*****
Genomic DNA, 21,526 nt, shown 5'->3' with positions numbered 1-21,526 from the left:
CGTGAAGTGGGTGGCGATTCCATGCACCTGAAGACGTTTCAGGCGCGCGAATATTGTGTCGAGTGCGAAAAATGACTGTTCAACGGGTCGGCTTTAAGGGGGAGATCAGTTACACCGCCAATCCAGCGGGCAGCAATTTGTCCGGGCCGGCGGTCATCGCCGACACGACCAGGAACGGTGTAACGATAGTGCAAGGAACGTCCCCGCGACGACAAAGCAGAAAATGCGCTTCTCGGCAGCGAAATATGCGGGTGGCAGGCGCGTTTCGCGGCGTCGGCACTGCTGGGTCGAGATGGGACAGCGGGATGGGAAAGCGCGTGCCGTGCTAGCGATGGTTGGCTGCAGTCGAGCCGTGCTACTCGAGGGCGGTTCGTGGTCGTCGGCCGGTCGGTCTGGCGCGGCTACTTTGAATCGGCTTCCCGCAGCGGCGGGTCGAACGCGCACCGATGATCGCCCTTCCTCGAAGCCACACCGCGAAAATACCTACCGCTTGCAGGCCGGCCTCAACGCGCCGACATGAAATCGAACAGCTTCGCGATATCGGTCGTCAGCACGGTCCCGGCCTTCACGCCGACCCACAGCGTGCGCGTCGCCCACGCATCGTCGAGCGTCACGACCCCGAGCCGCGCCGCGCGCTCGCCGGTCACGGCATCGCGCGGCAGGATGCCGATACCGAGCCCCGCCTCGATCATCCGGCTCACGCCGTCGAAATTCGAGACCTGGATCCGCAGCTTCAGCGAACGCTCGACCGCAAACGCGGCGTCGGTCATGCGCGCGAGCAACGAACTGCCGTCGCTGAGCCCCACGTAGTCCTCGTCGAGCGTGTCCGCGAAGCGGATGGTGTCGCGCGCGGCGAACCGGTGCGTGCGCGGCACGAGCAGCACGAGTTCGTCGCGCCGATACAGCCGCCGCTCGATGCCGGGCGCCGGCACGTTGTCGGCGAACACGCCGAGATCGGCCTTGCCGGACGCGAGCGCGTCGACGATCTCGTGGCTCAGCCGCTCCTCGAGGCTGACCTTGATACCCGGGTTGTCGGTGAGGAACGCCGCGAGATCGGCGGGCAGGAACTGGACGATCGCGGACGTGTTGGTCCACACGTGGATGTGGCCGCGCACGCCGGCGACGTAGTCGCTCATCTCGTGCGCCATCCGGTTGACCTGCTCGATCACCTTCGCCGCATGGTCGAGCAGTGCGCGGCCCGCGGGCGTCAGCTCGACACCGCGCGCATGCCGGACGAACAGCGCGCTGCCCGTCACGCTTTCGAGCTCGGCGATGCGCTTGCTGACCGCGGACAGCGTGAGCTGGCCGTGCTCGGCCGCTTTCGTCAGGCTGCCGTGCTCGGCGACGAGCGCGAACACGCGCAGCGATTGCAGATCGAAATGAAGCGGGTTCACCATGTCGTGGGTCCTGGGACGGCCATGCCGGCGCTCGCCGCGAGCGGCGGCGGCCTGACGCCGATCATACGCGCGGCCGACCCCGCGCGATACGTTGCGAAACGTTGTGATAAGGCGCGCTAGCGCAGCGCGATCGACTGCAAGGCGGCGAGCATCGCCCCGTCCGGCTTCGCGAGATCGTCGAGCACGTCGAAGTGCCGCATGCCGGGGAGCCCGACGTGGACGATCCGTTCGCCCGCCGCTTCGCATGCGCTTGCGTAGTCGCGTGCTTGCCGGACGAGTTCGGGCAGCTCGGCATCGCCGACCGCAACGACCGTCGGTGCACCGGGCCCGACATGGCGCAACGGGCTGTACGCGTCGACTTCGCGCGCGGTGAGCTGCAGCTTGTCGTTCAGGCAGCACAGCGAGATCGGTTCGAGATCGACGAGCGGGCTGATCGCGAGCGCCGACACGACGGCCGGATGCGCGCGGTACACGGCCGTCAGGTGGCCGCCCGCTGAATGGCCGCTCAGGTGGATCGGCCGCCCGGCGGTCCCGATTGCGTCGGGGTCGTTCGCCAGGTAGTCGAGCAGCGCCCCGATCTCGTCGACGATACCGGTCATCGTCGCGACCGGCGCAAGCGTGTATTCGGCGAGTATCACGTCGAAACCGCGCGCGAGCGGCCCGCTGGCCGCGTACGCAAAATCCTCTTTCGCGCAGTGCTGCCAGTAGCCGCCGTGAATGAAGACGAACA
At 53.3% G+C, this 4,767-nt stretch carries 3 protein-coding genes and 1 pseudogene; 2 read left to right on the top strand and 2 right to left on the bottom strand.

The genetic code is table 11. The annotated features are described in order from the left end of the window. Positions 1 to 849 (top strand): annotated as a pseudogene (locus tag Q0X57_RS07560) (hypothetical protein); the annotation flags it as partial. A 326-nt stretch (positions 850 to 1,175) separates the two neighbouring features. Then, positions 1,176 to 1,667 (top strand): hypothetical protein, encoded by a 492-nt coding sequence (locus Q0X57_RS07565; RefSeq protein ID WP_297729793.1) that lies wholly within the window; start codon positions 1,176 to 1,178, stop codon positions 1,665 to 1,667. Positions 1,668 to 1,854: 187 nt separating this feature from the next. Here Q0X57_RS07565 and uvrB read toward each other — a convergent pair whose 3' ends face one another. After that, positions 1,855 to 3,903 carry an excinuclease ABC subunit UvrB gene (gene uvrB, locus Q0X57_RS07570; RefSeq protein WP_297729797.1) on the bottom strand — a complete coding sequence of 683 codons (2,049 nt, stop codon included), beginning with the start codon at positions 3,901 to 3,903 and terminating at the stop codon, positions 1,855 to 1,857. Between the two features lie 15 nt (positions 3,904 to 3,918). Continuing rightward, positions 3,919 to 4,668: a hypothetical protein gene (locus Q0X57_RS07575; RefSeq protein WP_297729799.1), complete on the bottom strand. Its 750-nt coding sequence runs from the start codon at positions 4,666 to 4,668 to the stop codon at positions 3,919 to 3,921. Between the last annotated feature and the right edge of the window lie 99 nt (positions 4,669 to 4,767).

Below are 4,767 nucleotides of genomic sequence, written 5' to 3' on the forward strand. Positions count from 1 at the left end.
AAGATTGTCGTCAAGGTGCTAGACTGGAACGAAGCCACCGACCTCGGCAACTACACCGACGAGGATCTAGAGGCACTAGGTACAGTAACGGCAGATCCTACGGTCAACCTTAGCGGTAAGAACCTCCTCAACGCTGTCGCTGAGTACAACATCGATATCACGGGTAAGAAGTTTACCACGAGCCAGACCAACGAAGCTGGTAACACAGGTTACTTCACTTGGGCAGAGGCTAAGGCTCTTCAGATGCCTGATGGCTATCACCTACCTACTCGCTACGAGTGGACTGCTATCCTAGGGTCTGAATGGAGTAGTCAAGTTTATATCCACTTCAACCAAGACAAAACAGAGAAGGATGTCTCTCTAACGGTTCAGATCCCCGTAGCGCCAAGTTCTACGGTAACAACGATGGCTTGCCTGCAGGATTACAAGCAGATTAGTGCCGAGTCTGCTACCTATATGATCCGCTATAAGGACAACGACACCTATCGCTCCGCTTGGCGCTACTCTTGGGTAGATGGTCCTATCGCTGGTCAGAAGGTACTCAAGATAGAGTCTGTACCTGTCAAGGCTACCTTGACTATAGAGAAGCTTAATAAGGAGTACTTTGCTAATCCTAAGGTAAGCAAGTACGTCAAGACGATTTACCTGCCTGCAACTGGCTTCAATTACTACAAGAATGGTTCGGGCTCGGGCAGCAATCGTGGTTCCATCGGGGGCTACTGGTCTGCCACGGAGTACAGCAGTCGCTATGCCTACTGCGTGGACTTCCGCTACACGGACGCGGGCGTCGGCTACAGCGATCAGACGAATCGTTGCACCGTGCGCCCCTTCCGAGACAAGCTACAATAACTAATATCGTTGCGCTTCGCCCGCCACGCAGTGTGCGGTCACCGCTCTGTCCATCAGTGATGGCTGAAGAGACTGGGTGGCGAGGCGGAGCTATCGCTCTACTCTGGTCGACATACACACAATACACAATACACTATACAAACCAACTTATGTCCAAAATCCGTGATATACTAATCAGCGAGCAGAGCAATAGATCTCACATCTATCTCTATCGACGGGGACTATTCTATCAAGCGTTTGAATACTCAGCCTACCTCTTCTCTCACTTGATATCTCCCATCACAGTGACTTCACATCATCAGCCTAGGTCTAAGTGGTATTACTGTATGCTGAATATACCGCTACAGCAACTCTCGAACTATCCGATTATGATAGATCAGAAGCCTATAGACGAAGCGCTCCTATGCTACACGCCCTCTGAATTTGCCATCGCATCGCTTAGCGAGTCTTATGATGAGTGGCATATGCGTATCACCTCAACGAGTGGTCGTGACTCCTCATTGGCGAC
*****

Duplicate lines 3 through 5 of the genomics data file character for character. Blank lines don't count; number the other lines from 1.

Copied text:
At 53.3% G+C, this 4,767-nt stretch carries 3 protein-coding genes and 1 pseudogene; 2 read left to right on the top strand and 2 right to left on the bottom strand.

The genetic code is table 11. The annotated features are described in order from the left end of the window. Positions 1 to 849 (top strand): annotated as a pseudogene (locus tag Q0X57_RS07560) (hypothetical protein); the annotation flags it as partial. A 326-nt stretch (positions 850 to 1,175) separates the two neighbouring features. Then, positions 1,176 to 1,667 (top strand): hypothetical protein, encoded by a 492-nt coding sequence (locus Q0X57_RS07565; RefSeq protein ID WP_297729793.1) that lies wholly within the window; start codon positions 1,176 to 1,178, stop codon positions 1,665 to 1,667. Positions 1,668 to 1,854: 187 nt separating this feature from the next. Here Q0X57_RS07565 and uvrB read toward each other — a convergent pair whose 3' ends face one another. After that, positions 1,855 to 3,903 carry an excinuclease ABC subunit UvrB gene (gene uvrB, locus Q0X57_RS07570; RefSeq protein WP_297729797.1) on the bottom strand — a complete coding sequence of 683 codons (2,049 nt, stop codon included), beginning with the start codon at positions 3,901 to 3,903 and terminating at the stop codon, positions 1,855 to 1,857. Between the two features lie 15 nt (positions 3,904 to 3,918). Continuing rightward, positions 3,919 to 4,668: a hypothetical protein gene (locus Q0X57_RS07575; RefSeq protein WP_297729799.1), complete on the bottom strand. Its 750-nt coding sequence runs from the start codon at positions 4,666 to 4,668 to the stop codon at positions 3,919 to 3,921. Between the last annotated feature and the right edge of the window lie 99 nt (positions 4,669 to 4,767).

Below are 4,767 nucleotides of genomic sequence, written 5' to 3' on the forward strand. Positions count from 1 at the left end.